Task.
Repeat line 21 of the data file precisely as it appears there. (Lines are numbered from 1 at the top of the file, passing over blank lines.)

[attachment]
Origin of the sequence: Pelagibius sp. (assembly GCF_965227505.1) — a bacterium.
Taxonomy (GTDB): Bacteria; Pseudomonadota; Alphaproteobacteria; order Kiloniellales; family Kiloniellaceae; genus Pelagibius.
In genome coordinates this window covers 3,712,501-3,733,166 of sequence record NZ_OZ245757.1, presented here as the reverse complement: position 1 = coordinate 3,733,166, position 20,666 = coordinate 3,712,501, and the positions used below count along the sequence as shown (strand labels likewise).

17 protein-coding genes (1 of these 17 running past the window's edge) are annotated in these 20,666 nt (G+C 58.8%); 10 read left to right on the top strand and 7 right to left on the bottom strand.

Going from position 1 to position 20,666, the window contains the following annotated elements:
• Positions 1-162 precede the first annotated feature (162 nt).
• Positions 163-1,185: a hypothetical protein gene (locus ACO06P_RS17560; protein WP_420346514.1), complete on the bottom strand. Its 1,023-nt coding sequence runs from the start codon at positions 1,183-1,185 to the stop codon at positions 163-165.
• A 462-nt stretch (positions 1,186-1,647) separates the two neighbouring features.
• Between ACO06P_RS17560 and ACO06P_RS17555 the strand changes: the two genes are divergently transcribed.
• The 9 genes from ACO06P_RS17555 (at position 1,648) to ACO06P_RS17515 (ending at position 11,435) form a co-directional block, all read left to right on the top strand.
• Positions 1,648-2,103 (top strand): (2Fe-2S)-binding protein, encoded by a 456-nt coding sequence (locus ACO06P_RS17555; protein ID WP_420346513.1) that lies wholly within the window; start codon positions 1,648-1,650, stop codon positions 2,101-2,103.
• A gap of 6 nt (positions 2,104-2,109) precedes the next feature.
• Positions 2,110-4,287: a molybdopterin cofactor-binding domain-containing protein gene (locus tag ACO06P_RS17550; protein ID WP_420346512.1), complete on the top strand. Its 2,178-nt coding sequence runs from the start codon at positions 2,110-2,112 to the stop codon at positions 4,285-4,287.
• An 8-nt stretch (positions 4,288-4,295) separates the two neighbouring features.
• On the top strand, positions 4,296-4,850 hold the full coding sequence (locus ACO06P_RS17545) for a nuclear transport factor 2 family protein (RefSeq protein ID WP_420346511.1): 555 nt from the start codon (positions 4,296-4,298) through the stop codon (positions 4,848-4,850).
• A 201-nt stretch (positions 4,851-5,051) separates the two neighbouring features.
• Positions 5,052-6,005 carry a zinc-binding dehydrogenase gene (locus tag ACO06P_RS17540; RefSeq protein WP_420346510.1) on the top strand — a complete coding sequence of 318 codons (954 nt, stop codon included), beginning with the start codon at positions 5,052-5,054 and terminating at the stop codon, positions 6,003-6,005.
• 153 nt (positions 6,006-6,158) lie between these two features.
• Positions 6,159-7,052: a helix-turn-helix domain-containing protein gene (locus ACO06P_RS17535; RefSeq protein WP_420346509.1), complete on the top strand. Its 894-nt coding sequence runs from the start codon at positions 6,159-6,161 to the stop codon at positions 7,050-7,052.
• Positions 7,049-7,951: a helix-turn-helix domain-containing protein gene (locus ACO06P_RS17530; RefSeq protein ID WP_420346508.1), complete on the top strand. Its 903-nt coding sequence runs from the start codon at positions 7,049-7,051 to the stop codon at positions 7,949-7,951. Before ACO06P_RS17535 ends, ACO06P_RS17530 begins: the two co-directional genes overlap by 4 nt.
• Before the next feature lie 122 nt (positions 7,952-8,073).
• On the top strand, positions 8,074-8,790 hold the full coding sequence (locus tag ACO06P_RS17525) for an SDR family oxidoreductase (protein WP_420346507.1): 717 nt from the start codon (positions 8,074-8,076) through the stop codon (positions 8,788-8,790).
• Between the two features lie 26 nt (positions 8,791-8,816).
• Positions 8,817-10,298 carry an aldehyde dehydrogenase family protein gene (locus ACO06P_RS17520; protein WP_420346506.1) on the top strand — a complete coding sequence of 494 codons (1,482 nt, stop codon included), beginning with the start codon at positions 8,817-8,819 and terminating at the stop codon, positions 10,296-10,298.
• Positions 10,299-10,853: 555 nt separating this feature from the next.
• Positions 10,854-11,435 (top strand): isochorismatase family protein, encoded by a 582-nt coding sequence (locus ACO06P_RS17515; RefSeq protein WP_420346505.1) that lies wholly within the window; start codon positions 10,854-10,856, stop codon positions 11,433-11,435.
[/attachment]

• Before the next feature lie 122 nt (positions 7,952-8,073).